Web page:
Wednesday, February 3, 2010

Rasa Theory in a few lines

Rasa theory is based on the idea that you can have a transcendental experience through art.

Interestingly enough, this is the simple philosophy as to why:

Say you see Romeo and Juliet on the stage. It's a great rendition, and you have the experience that people like to say is an immersion experience. You seem to forget about the world around you, and begin to empathize with the characters. So, what is it that you are feeling?

Is it Romeo and Juliet's love for each other? No, because they don't exist.

Is it your love for Romeo? No, because he is fictional and you are not.

Is it a past experience of love that you are experiencing? No, because it perhaps does not exist now in time, or you may not have experienced it at all yet.

So then what is it? You are certainly experiencing something, even though clearly it is something that does not exist as you seem to know it. It must, in that case, be true love, unmarred by earthly bounds. Real, unadulterated, unbiased love. The universal love.

In other words, the viewer is able to transcend the human emotional feeling of love and experience truth in the form of love on a different plane altogether. And, if you apply this to religious love and devotion, the same rules apply by simply creating great religious theater. By creating devotion on stage, you can experience true devotion mentally.

Granted rasa has strict rules you must follow to experience this, but this is the basic idea.

The function of art, according to me.

I find art fascinating because it allows for contrary forces to operate at the same time. It is one of the few subjects in the world that can function at opposite ends of different spectrums simultaneously.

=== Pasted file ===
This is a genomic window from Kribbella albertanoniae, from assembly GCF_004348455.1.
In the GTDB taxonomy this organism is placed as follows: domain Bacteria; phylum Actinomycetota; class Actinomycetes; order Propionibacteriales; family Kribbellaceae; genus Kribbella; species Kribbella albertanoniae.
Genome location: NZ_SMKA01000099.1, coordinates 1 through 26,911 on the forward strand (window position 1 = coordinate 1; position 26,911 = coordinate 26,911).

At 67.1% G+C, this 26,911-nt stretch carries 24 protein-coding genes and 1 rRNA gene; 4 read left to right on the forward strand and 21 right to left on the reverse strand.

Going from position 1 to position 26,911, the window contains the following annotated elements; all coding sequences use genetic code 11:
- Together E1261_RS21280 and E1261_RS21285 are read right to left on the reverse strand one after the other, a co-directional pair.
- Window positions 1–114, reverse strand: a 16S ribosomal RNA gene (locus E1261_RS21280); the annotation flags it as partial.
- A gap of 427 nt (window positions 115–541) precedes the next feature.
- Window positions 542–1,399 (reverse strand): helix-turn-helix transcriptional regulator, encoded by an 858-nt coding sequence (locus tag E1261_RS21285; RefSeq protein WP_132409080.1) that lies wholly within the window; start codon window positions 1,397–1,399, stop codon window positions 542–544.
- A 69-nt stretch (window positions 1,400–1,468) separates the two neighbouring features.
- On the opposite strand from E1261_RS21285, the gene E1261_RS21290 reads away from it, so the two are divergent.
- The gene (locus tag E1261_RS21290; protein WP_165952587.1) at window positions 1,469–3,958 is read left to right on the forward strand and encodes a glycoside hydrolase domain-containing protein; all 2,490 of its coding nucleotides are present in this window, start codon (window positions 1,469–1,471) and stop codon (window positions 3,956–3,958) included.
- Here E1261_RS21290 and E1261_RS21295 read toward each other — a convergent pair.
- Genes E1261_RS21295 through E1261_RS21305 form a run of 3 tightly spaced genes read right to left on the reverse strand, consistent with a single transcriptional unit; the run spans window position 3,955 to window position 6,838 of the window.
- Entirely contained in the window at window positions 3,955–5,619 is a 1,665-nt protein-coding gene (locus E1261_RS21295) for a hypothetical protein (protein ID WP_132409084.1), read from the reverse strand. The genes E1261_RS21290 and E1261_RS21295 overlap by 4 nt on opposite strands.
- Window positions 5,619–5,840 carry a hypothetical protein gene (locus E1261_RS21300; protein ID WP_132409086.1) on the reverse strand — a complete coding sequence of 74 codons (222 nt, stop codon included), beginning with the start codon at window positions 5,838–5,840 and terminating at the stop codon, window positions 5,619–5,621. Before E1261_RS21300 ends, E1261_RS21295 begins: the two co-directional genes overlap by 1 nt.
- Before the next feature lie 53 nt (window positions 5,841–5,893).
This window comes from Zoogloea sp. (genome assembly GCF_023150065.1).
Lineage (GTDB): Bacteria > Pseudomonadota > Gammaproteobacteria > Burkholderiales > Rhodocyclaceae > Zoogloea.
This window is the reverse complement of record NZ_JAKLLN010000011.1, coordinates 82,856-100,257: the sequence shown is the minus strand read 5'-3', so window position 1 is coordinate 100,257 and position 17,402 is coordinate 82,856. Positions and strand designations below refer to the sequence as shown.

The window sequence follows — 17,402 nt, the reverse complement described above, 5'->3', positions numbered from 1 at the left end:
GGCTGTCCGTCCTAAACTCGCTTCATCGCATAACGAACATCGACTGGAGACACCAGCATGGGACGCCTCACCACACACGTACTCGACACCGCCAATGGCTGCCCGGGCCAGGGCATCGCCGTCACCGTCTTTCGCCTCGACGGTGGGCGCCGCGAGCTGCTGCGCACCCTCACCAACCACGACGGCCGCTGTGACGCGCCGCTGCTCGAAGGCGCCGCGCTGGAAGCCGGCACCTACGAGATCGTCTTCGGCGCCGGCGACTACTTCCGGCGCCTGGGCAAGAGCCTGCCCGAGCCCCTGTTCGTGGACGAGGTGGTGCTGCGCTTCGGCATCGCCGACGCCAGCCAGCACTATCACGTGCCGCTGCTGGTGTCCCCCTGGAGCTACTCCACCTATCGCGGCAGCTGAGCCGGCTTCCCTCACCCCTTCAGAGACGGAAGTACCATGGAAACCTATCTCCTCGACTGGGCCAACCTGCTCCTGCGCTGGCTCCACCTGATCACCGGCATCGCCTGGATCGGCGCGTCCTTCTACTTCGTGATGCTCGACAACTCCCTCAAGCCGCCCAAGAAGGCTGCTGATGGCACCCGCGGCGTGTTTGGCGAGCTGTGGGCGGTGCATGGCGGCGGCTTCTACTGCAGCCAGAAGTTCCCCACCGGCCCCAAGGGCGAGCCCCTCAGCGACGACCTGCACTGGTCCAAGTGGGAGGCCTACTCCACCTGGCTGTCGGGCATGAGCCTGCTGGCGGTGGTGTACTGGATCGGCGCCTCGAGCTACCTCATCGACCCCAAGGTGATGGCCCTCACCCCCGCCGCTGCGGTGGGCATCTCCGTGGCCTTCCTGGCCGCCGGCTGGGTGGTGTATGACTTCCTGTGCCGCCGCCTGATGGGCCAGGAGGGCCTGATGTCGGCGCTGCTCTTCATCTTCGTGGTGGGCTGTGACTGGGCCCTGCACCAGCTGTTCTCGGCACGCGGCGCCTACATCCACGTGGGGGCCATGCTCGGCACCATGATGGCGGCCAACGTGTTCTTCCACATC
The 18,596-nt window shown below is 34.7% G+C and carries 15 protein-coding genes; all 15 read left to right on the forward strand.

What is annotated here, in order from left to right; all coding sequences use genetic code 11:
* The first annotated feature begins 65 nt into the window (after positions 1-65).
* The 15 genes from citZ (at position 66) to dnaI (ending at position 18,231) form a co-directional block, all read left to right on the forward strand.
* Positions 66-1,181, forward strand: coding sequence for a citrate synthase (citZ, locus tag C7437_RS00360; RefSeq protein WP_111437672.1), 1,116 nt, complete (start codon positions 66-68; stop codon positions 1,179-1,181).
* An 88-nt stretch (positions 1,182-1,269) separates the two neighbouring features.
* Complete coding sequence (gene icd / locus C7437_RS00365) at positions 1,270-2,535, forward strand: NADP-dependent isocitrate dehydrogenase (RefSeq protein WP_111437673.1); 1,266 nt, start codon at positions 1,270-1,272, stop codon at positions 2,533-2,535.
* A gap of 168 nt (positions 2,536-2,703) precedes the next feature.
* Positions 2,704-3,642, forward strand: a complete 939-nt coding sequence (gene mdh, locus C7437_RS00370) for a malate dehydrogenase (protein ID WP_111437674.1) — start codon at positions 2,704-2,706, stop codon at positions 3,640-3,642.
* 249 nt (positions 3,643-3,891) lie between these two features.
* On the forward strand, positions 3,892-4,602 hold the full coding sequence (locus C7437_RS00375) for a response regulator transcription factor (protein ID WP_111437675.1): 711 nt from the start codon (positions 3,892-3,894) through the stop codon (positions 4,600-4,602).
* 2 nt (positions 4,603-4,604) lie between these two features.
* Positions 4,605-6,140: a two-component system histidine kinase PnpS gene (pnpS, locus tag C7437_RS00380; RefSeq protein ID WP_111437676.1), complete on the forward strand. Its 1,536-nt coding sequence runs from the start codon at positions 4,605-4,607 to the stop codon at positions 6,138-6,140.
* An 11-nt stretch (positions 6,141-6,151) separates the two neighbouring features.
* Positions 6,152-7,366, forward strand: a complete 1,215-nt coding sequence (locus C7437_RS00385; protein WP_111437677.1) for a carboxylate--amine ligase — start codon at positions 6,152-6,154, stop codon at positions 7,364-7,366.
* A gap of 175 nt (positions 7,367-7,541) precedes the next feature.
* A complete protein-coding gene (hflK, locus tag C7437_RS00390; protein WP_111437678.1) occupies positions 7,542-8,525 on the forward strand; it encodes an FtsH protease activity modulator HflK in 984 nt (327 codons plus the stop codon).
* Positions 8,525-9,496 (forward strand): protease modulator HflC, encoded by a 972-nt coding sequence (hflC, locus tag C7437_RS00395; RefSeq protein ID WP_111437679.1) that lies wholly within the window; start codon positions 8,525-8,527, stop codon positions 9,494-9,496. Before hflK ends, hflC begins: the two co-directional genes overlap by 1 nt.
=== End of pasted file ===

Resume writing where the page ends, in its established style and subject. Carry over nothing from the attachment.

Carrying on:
At the most general level it affects both the individual and the collective. Individually, it allows the viewer to remove him/herself from emotions while also experiencing them, creating an almost cathartic effect similar to what Aristotle speaks of when he analyzes Greek tragedy. At the same time, it affords the viewer the transcendental experience that rasa theoreticians like to claim is its purpose.

An individual also does not need knowledge of a genre's particular vocabulary to appreciate art, making it a universal subject that crosses and breaks boundaries. Yet, it remains regional: a person armed with that kind of knowledge is at an advantage nonetheless, and art sometimes is not wholly functional for the spectator without it.

While the individual has the capacity to be transformed by art, it can change the face of a society as a whole is as well. Indian classical dance, in the face of extinction fifty years ago, intertwined itself with the well being of India as a nation state and became an integral part of the independence movement, both dictating and reflecting the values people hold today.

Art is also not transformative in nature; simply reflecting the world around it in a poignant manner. For instance, Indian dance recently saw a huge spurt of productions about the power of the female. An analysis of this revealed a backlash to governmental ideals of women during the Independence movement - so art has shown a revealing look into the psyche of women post-revolution. Again, at the other end of the spectrum, it can also be representative of an artist's notions of the world around it, like Picasso.

So, art is full of simultaneous dichotomies - it both transforms and quietly reflects, it is individual and societal, it is real and transcendental, it is cathartic and can rile the soul. Politics in art has its place, just as sticking to tradition and not creating new work does, and those who claim anything one way or the other seem to have no idea that art has no rules. Society likes to give it rules and restrictions to make it easier to comprehend, to claim that we know what the supreme meaning of art is, but at the end of the day art has a vast myriad of functions and we can only point out what these are and perhaps analyze how to achieve them as such.